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Ford and Etal

Flodden eco-museum planned

Other posts by  |  September 10, 2011 | 0 Comments
Flodden Field monument

Flodden Field monument – © Gail Johnson – Fotolia.com

The bloodiest battle on British soil will mark an major anniversary in two years.

In 2013 it will be the 500th anniversary of the Battle of Flodden Field – one of the most violent and destructive encounters in English and Scottish history.

Politically, the battle marked a significant turning point. The political and military ramifications of Flodden created the Britain and Europe we know today.

Many activities and events will take place in Northumberland in 2013 to mark the anniversary and one of the key developments is the creation of an eco-museum – the first cross-border museum of its type in the U.K.

Described as a museum without walls, it will connect the built, natural and cultural threads that are part of the Flodden story across Northumberland and the Scottish Borders.

There are around 300 eco-museums in the world, of which about 200 are located in Europe, mainly in France, Italy, Spain and Poland.

Initially the eco-museum would link 11 sites, each of which has strong associations with Flodden, the last and bloodiest medieval battle in Northumberland.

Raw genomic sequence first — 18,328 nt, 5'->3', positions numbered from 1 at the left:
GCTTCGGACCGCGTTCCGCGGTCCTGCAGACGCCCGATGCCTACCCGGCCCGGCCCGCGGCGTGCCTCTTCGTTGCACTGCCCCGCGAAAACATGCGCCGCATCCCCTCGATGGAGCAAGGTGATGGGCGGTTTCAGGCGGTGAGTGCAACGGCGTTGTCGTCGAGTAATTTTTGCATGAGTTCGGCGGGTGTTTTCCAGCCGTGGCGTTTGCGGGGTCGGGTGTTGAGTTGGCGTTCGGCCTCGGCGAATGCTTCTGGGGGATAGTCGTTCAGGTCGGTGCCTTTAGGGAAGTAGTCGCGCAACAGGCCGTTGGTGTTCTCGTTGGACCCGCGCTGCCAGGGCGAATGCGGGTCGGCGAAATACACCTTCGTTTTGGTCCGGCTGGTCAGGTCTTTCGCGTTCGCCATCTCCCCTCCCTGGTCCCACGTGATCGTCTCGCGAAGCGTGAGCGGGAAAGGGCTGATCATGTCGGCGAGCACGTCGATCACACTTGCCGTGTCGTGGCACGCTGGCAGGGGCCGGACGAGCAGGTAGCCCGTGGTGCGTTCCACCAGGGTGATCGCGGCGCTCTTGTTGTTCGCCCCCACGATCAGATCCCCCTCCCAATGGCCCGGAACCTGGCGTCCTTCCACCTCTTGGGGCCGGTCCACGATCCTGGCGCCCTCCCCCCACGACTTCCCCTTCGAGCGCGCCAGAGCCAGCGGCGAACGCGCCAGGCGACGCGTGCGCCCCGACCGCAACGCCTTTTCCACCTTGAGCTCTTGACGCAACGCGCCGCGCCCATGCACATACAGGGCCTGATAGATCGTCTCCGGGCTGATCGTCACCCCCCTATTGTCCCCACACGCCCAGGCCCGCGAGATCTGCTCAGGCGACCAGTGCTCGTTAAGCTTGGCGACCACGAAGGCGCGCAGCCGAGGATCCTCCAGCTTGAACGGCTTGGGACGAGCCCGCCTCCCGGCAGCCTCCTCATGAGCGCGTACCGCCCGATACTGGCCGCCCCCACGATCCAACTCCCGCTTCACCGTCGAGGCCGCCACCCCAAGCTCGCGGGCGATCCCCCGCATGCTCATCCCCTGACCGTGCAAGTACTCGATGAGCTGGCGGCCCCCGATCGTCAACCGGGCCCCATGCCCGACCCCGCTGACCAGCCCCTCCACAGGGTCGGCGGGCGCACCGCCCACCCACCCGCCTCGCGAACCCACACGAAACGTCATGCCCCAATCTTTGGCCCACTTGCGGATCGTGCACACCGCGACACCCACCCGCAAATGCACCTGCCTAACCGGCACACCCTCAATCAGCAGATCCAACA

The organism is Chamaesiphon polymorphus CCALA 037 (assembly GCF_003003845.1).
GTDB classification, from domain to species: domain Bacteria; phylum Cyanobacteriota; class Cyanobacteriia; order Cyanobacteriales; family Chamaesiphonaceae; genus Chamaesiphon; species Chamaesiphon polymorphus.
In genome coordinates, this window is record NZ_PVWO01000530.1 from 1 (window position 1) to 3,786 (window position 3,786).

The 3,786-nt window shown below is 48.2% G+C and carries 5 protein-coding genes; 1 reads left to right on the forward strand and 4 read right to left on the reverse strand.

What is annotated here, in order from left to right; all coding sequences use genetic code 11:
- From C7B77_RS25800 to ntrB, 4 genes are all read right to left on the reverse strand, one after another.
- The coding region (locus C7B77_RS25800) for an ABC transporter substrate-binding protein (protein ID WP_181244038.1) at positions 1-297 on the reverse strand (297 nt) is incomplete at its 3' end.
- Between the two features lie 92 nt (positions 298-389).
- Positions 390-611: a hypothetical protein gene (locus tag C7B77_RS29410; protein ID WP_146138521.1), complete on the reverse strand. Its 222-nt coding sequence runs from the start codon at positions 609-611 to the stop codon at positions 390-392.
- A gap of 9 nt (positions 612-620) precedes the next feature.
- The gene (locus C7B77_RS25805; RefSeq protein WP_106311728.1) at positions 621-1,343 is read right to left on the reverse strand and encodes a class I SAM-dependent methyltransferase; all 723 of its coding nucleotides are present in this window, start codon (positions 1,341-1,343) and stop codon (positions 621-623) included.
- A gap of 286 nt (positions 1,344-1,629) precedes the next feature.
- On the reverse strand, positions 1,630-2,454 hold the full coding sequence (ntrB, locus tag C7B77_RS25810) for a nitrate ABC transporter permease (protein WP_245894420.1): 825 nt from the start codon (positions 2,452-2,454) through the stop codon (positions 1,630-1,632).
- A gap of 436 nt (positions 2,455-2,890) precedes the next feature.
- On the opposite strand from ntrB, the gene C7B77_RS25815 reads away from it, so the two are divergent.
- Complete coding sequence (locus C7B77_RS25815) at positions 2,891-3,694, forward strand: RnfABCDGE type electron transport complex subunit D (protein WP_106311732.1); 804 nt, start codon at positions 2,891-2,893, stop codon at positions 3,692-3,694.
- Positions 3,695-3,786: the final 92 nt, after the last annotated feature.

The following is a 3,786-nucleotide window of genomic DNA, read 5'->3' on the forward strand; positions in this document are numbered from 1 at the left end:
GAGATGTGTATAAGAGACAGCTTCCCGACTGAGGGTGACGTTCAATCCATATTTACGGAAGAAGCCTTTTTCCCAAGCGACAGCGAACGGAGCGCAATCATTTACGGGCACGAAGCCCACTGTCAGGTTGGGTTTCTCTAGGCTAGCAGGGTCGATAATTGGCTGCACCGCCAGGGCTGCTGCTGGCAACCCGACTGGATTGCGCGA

Suggestions for these sites include: Flodden Field, Norham Castle, Etal Castle, Heatherslaw Corn Mill, Barmoor Castle, Twizell Bridge, Ladykirk Church, Branxton Church, Coldstream Museum, Coldstream Priory, Weetwood Bridge and the Fletcher Monument in Selkirk.

Lord James Joicey, whose Ford and Etal estate includes much of the battlefield and who set up the Flodden 500 group to explore what should be done to commemorate the anniversary, said: “There are many initiatives and developments surrounding the battle which will place the region firmly on the map as far as visitors to the area are concerned.

“We have strong support from many sectors and local inhabitants and have been greeted with great enthusiasm regarding this new concept.”

Peter Davis, Professor of Museology at the International Centre for Cultural & Heritage Studies at Newcastle University, is an authority on eco-museums. He said: “They are community-led and are all about places and territory and seek to explain a place in all its aspects. They also foster small-scale, sustainable tourism which will boost local economies.

“Flodden would be the hook, with people initially attracted by the battle and then signposted to related sites so that they gain a deeper understanding. The links could be by footpaths networks, car or public transport.

“What excites me particularly about the Flodden project is that it fits exactly the criteria for an eco-museum as a community-based heritage project that supports sustainable development.”

Follow developments at: www.flodden.net.

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